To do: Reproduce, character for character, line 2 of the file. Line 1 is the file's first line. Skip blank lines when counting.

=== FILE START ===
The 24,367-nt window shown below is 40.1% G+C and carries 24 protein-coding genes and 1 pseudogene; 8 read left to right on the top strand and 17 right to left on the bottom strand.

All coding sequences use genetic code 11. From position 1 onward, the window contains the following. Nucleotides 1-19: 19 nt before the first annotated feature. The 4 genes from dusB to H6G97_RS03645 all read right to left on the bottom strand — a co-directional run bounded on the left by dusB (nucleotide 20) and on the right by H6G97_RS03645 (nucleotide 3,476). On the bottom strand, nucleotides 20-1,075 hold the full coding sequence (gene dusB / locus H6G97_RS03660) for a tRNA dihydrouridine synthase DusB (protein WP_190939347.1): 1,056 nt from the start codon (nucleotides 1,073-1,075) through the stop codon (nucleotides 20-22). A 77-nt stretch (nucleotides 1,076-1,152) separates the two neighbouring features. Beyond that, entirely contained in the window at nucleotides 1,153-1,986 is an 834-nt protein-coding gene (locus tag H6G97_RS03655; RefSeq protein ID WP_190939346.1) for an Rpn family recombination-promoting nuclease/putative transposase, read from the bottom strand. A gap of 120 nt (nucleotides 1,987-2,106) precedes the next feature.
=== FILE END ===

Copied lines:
All coding sequences use genetic code 11. From position 1 onward, the window contains the following. Nucleotides 1-19: 19 nt before the first annotated feature. The 4 genes from dusB to H6G97_RS03645 all read right to left on the bottom strand — a co-directional run bounded on the left by dusB (nucleotide 20) and on the right by H6G97_RS03645 (nucleotide 3,476). On the bottom strand, nucleotides 20-1,075 hold the full coding sequence (gene dusB / locus H6G97_RS03660) for a tRNA dihydrouridine synthase DusB (protein WP_190939347.1): 1,056 nt from the start codon (nucleotides 1,073-1,075) through the stop codon (nucleotides 20-22). A 77-nt stretch (nucleotides 1,076-1,152) separates the two neighbouring features. Beyond that, entirely contained in the window at nucleotides 1,153-1,986 is an 834-nt protein-coding gene (locus tag H6G97_RS03655; RefSeq protein ID WP_190939346.1) for an Rpn family recombination-promoting nuclease/putative transposase, read from the bottom strand. A gap of 120 nt (nucleotides 1,987-2,106) precedes the next feature.